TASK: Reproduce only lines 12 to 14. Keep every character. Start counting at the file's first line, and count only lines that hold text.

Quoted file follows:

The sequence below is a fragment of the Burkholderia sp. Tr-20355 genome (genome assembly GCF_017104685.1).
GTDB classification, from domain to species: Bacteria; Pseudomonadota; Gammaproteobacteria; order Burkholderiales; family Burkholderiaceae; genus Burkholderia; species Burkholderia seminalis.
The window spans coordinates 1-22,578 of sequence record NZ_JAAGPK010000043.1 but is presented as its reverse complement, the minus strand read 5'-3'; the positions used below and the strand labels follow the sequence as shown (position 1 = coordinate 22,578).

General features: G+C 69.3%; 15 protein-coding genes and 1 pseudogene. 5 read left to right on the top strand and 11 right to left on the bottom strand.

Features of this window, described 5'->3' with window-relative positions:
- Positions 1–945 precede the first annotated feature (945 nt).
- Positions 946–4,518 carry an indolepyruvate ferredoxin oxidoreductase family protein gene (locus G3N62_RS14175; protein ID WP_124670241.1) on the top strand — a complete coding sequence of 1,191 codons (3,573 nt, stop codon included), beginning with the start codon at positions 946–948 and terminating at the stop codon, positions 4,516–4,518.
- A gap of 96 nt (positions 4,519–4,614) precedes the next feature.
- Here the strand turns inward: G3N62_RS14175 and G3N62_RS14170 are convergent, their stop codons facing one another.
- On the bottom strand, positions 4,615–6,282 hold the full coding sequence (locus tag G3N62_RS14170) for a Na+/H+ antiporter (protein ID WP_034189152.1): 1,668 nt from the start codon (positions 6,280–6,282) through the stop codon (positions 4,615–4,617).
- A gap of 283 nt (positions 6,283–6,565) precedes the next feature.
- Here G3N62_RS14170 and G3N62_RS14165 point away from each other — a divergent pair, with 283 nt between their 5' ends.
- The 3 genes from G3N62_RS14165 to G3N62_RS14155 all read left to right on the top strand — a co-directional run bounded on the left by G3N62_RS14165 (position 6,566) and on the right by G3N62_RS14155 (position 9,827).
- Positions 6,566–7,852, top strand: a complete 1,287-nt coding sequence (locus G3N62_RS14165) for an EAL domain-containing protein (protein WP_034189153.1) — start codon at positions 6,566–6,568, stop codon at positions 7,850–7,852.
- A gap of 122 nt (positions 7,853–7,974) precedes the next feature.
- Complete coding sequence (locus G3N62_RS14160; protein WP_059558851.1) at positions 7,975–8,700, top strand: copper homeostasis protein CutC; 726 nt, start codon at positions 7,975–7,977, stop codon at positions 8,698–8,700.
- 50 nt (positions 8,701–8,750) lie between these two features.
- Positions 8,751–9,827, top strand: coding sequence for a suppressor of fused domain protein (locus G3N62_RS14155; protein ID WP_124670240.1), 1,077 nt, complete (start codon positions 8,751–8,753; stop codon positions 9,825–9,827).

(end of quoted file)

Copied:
- Here G3N62_RS14170 and G3N62_RS14165 point away from each other — a divergent pair, with 283 nt between their 5' ends.
- The 3 genes from G3N62_RS14165 to G3N62_RS14155 all read left to right on the top strand — a co-directional run bounded on the left by G3N62_RS14165 (position 6,566) and on the right by G3N62_RS14155 (position 9,827).
- Positions 6,566–7,852, top strand: a complete 1,287-nt coding sequence (locus G3N62_RS14165) for an EAL domain-containing protein (protein WP_034189153.1) — start codon at positions 6,566–6,568, stop codon at positions 7,850–7,852.